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THE Doha International Center for Interfaith Dialogue (DICID) has underlined that the Qatari legislations guarantee the protection of human rights and fundamental freedom, as well as prohibit racism or discriminatory practices.
This came during the participation of the Doha International Center for Interfaith Dialogue represented by its Chairman Dr Ibrahim bin Saleh al Nuaimi at the Conference on the Promotion of Religious Freedom organised by the US State Department from July 24 to 26.
In his speech, Dr Nuaimi said that the efforts of Qatar to protect religious freedom are clear and well known through its enactment of laws to protect them.
He pointed out in this context that the freedom of belief and worship is guaranteed, as the country has not experienced any discrimination based on religion or sex.
Dr Naimi stressed that the freedom of belief and the right to practice religious rites in national legislation are fully in accordance with the Universal Declaration of Human Rights, noting that Qatari laws reflect fundamental human rights and guarantee freedom of religion and anti-apartheid.
He said that the Qatari legislation also respects all religions including, Islam, Christianity and Jewish religions, referring to a number of constitutional texts and legislation, which promote religious freedom in the country.
The conference focused on the importance of promoting religious freedom around the world and helping those in need to overcome the challenges they face in their countries, with emphasis on international commitments to promote religious freedom, and real and positive change, with emergence of tangible results, as well as the identification of concrete ways to combat religious persecution and discrimination and to ensure greater respect for the religious freedom for all.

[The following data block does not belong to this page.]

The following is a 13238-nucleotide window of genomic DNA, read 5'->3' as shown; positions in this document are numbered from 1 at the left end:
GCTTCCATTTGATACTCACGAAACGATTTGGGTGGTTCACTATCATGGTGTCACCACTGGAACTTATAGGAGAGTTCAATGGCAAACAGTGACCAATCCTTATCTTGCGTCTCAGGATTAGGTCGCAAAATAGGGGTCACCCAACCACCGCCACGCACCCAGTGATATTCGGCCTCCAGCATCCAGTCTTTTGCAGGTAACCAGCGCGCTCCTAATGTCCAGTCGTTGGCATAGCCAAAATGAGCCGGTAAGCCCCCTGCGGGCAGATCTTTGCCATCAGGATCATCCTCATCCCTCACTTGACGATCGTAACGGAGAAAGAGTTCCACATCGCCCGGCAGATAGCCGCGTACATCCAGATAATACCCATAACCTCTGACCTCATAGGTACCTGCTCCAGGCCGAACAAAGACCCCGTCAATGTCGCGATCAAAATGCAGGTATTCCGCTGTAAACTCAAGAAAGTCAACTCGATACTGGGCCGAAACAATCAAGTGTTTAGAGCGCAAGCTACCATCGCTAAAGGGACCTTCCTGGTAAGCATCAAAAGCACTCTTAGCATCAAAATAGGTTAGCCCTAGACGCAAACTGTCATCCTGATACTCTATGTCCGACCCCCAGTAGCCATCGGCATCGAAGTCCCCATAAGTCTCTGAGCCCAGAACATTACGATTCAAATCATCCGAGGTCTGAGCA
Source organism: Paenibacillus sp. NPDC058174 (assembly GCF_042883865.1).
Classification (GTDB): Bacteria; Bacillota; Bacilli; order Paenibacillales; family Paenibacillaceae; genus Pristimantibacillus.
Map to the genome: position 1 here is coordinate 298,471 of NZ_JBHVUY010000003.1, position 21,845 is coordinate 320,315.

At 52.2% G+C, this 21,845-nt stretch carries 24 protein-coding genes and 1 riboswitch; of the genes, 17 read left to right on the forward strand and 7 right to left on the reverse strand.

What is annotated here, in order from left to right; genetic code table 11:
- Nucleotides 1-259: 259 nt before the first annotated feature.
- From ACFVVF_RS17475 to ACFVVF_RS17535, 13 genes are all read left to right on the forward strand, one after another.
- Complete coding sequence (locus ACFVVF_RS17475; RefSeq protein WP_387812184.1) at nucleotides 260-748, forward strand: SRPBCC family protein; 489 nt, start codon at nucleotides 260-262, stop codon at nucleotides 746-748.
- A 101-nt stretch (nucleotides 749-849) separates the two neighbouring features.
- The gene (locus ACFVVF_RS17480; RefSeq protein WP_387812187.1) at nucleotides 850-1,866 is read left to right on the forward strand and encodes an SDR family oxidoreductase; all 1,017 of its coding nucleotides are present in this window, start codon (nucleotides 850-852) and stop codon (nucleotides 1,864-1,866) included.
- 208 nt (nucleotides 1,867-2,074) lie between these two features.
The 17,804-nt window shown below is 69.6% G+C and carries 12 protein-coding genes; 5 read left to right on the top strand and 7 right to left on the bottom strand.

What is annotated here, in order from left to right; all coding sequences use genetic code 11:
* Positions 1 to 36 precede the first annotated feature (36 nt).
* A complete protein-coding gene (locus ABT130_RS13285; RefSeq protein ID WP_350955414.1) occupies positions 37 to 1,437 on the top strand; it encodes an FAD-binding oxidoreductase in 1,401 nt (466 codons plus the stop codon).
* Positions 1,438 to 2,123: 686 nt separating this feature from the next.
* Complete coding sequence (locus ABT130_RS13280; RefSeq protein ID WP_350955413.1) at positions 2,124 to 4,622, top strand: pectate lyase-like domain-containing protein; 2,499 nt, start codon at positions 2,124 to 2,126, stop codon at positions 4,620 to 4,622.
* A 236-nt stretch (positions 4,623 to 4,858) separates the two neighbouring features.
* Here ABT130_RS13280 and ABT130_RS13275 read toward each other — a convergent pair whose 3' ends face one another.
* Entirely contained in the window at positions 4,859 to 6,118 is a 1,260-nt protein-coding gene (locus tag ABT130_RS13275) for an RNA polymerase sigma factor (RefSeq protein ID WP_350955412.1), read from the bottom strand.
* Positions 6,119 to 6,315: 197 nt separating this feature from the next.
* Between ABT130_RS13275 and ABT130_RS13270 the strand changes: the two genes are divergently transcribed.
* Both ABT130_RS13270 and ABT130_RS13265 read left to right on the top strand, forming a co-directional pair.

Among the topics discussed, were religious freedom, women's rights, combating extremism and terrorism, economic prosperity and providing support and care to victims of religious violence or persecution.
Many religious figures and individuals from different countries and religions presented their religious experiences while governments and civil society organisations also expressed their moral role in promoting religious freedom and diversity.
The conference was attended by interested participants from more than 80 countries around the world.
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